Voluntary medical male circumcision for HIV prevention in fishing communities in Uganda: the influence of local beliefs and practice.


Mbonye, M; Kuteesa, M; Seeley, J; Levin, J; Weiss, H; Kamali, A; (2016) Voluntary medical male circumcision for HIV prevention in fishing communities in Uganda: the influence of local beliefs and practice. African journal of AIDS research, 15 (3). pp. 211-8. ISSN 1608-5906 DOI: https://doi.org/10.2989/16085906.2016.1179652

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Abstract

: Local beliefs and practices about voluntary medical male circumcision (VMMC) may influence uptake and effectiveness. Data were gathered through interviews with 40 people from four ethnically mixed fishing communities in Uganda. Some men believed that wound healing could be promoted by contact with vaginal fluids while sex with non-regular partners could chase away spirits - practices which encouraged unsafe sexual practices. Information given by providers stressed that VMMC did not afford complete protection from sexually-transmitted infections, however, a number of male community members held the view that they were fully protected once circumcised. Both men and women said that VMMC was good not just for HIV prevention but also as a way of maintaining hygiene among the men. The implementation of VMMC in high-HIV prevalence settings needs to take account of local beliefs about circumcision, working with local religious/social group leaders, women and peers in the roll-out of the intervention.<br/>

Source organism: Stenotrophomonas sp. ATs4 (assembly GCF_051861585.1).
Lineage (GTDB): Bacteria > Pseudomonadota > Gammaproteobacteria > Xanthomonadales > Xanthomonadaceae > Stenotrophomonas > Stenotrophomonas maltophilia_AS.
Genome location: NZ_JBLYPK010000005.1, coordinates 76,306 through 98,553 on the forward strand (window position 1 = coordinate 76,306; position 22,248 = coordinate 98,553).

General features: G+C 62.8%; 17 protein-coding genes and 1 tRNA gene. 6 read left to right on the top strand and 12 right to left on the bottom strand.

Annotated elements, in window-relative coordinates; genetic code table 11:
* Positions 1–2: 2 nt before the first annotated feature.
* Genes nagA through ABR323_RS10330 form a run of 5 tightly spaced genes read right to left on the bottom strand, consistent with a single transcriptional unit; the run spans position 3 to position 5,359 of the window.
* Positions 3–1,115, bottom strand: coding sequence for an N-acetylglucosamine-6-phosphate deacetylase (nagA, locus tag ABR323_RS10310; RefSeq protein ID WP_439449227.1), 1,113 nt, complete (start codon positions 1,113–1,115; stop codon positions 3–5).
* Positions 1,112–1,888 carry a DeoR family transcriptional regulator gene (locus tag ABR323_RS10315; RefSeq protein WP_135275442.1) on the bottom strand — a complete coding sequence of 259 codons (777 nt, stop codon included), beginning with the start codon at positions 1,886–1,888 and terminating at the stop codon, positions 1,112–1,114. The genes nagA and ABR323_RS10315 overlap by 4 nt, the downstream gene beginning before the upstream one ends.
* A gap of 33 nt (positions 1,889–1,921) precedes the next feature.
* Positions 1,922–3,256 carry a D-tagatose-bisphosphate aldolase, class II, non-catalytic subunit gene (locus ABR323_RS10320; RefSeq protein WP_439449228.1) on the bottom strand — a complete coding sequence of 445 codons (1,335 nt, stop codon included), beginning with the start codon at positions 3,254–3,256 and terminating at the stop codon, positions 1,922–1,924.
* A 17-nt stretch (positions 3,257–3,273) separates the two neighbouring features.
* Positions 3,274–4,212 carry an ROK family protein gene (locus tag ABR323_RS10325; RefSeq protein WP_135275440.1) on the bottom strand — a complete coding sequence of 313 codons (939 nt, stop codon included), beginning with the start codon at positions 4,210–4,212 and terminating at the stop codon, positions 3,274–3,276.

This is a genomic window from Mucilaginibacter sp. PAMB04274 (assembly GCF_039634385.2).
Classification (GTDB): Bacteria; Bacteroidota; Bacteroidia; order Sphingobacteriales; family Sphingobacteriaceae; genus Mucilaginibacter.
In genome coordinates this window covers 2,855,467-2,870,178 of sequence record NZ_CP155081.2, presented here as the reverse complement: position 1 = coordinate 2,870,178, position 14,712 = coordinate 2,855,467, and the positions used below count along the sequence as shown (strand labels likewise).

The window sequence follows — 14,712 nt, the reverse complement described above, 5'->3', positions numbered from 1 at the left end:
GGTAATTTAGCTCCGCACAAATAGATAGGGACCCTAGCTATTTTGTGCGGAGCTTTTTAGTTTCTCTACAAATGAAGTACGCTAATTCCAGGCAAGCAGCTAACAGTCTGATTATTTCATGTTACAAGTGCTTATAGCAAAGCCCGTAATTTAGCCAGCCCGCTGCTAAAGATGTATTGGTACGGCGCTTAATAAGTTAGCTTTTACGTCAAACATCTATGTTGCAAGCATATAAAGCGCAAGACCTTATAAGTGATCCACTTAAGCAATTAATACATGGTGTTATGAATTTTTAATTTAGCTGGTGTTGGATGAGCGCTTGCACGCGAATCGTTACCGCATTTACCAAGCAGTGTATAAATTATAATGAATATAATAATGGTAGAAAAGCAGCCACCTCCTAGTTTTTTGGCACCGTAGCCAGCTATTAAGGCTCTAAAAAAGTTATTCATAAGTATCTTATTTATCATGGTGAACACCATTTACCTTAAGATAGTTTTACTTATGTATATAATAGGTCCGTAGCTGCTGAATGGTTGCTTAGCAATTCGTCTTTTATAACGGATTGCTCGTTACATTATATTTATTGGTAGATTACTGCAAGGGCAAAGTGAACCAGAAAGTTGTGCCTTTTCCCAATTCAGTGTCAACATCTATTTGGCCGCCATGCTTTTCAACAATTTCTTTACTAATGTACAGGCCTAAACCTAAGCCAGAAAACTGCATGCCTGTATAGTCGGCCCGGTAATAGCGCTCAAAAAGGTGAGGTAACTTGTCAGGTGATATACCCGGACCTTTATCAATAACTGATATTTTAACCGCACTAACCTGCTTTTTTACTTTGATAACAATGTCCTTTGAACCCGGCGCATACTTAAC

Item Type: Article
Faculty and Department: Faculty of Epidemiology and Population Health > Dept of Infectious Disease Epidemiology
Faculty of Public Health and Policy > Dept of Global Health and Development
Research Centre: Anthropology, Politics and Policy Group (APPG)
PubMed ID: 27450591
Web of Science ID: 385553800003
URI: http://researchonline.lshtm.ac.uk/id/eprint/2697211

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